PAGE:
Thursday, February 5, 2015

PLANTING GUIDE FOR FEBRUARY (AND SOME OTHER BITS n BOBS)


 By Dave B
With a passion for all things green, Dave will be sharing his journey as an (wannabe) urban farmer. A small 1/2 acre plot of sloping land and 3 wild kids won't hold him back. From planting to harvesting to preserving, Dave is our go-to guy when it comes to the garden. On a large scale, his dream is to raise awareness of the need for reconnection of local people with local food, to benefit the general health and well-being of the community as well as the earth. You can follow his journey more closely over at Blindberry Farm.


If you live anywhere on the east coast of NSW, there's a good chance your garden looks like mine; overgrown, full of produce and slightly out of control.
A busy summer holidays, combined with work, and consistent rain / sun / rain / sun etc. has meant everything is growing like crazy, and I am not not quite keeping up.

We live in a warm sub-tropical zone, so our pumpkins are well into production, cucumbers are nearly finished, tomatoes are growing crazy, summer herbs in full swing and beans are all over the place. And there's still a good 2 - 3 months of summer growing time to go!

With that in mind I thought I'd share what I'll be planting, along with a couple of cool resources that may interest you.

FEBRUARY JOBS AT BLINDBERRY FARM

  1. Continue with planting perennial crops wherever possible - this means fruit trees, grasses, edible herbs, berries, edible ground covers to the establishing food forest areas and continued heavy mulching.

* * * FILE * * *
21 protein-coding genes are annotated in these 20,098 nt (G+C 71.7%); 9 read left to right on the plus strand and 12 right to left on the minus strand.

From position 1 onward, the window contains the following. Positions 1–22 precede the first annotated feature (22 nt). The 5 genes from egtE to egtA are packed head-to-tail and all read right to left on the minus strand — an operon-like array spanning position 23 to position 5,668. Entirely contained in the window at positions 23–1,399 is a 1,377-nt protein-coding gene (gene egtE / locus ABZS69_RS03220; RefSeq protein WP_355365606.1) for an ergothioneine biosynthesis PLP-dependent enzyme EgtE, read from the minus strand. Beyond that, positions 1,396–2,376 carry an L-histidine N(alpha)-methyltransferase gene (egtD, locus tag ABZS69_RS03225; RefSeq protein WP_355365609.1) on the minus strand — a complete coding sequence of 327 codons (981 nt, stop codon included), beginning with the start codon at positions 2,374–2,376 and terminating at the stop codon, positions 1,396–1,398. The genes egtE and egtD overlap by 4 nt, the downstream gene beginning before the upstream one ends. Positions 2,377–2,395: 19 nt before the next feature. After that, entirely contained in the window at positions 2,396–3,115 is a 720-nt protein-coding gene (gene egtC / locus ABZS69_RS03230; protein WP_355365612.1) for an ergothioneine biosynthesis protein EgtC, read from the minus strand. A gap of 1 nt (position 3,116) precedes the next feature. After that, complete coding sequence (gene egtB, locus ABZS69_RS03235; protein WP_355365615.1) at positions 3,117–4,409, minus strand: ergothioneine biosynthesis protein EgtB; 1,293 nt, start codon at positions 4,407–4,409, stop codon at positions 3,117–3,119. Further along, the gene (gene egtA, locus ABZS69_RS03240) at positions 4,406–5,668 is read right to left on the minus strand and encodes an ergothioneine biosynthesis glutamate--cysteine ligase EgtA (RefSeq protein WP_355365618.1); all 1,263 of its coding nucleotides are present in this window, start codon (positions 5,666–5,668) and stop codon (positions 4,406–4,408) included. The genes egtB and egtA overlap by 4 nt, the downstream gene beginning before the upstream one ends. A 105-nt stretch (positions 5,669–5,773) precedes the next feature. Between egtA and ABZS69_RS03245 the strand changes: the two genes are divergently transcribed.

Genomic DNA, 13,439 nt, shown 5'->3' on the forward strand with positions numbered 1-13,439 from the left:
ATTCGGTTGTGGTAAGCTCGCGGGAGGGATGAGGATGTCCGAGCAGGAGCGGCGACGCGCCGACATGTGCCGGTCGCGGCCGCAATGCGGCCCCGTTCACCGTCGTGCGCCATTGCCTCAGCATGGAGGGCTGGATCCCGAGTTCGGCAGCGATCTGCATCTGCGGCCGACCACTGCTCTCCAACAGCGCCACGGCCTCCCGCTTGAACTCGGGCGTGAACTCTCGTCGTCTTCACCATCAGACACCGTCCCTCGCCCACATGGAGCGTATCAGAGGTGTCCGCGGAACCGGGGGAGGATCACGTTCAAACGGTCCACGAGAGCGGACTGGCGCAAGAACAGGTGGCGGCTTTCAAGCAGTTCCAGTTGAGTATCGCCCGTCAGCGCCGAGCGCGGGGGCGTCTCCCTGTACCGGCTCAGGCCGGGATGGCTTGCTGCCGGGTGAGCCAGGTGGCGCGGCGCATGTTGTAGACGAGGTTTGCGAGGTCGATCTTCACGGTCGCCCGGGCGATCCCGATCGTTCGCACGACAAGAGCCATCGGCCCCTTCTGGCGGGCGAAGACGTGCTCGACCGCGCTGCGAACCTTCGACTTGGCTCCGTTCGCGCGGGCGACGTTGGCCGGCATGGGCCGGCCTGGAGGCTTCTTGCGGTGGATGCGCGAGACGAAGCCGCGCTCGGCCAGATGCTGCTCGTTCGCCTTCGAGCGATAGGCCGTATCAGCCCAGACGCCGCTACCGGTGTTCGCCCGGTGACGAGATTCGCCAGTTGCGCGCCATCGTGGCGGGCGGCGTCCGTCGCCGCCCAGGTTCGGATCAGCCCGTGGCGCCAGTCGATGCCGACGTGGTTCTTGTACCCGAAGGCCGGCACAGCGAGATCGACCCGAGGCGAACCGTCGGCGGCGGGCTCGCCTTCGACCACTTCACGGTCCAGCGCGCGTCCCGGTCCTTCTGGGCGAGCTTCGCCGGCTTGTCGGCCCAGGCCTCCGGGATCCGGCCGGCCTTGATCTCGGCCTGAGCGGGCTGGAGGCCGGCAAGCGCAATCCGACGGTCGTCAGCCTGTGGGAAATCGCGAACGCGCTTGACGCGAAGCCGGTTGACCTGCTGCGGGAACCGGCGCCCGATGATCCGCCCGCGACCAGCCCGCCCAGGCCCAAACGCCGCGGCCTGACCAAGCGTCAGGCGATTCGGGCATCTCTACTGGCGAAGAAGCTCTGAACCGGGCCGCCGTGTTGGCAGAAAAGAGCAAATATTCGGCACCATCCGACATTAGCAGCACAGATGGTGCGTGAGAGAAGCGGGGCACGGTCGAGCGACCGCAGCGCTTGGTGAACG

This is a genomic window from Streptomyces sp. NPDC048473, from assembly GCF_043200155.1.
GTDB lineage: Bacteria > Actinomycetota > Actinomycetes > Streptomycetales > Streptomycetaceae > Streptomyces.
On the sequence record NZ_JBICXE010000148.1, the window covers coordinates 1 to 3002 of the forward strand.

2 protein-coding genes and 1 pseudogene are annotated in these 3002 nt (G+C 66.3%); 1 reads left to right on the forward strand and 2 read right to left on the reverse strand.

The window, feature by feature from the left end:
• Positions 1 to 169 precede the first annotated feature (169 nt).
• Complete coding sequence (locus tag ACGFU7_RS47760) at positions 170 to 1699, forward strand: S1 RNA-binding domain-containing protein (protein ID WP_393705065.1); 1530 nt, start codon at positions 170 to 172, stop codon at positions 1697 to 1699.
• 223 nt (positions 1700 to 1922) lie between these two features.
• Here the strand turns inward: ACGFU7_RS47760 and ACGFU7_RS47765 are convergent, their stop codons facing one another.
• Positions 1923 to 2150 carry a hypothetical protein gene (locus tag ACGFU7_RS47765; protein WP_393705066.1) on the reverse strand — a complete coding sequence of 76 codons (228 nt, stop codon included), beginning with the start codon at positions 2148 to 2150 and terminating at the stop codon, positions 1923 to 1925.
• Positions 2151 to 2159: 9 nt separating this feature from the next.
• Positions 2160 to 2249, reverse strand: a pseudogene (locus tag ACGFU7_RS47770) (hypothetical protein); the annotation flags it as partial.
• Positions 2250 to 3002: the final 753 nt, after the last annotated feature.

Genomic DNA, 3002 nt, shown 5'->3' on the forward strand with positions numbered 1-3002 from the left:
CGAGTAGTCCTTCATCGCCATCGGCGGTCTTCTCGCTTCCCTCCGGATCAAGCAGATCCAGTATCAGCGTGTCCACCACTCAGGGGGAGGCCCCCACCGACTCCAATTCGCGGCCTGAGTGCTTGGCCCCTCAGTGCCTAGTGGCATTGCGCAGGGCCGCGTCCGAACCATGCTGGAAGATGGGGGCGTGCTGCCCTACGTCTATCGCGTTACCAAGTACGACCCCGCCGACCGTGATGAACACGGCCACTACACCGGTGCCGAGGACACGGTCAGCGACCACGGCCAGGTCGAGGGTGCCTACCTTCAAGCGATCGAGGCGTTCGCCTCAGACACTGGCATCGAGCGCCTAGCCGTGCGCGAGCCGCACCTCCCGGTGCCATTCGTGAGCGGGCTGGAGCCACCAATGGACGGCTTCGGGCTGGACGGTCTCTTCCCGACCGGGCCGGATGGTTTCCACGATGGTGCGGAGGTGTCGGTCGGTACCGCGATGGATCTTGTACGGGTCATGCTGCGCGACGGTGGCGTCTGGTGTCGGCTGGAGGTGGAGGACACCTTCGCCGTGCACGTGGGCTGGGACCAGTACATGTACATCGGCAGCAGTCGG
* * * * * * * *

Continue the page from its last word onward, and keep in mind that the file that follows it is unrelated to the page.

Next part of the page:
2. Finally, get my contour swales and planting mounds in down the back (I booked in a machine today! Yeehaw!), with tree crops and pasture alleys to follow.
  3. Keep planting flowers (again, as many perennials as possible) to attract beneficial insects, and generally admire. When I started I wasn't big on flowers but I've gone 180 degrees and have even considered using some veg production space for flowers (gasp!).
  4. In the Beetleshack Kitchen Garden, I'll be cleaning out the crops that are finishing up and feeding them to the chooks or compost, then prepping beds for the last summer run of produce. Also I'll be cutting back hard any perennial herbs which are taking over (i.e. most of them).
Annual vegetables that I plan on getting into the garden now are (all planted as seedlings):
 - More Basil (any variety you like)
 - More beans (runner/pole beans and bush varieties)
 - Cape Gooseberries
 - Chillies
 - Leeks
 - Cucumbers
 - Eggplant
 - Tomatoes 
 - Watermelon

A great resource that I love is Gardenate - they have a cheap app and a free email reminder that gives you a list of planting guides suitable for your climate zone. I use it a lot and highly recommend it - their website has a lot of great resources. They have a NZ site too.

And now for a great little outfit based in Victoria; Grown & Gathered is run by Matt & Lentil who grow for sale and trade, vegetables and flowers. They also do heaps of other amazing stuff like preserving, keeping dairy cows, making cheese, and generally being awesome (I've never met them but I think it's a safe bet). Head over to their site for some inspiration - I stop in there regularly for a bit of a pep up when I'm feeling low on inspiration. I believe they also have some workshops lined up for this year, so if you're in the area, why not check out their shop and book in for one?!